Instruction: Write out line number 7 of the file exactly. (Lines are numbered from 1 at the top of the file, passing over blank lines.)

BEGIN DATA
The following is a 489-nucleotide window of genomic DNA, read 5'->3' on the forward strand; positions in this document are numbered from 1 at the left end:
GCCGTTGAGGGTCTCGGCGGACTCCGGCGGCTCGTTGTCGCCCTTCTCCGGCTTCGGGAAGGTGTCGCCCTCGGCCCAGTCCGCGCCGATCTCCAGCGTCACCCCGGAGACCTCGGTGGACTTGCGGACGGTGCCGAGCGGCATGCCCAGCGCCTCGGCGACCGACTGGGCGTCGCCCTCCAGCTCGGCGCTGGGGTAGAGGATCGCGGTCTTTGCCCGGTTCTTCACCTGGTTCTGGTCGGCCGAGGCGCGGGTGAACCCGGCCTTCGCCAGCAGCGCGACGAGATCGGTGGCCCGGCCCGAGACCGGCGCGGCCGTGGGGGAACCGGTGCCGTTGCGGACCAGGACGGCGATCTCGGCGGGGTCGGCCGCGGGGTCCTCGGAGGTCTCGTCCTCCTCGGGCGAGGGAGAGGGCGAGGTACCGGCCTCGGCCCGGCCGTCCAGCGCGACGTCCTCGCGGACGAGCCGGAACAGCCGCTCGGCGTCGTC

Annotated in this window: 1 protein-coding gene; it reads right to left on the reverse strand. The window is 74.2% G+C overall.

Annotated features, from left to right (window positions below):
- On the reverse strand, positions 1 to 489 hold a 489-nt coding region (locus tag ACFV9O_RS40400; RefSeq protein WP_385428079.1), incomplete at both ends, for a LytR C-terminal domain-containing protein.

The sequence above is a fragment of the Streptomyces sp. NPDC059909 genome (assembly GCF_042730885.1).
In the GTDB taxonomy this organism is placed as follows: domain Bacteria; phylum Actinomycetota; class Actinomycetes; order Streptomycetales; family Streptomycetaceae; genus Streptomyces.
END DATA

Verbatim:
In the GTDB taxonomy this organism is placed as follows: domain Bacteria; phylum Actinomycetota; class Actinomycetes; order Streptomycetales; family Streptomycetaceae; genus Streptomyces.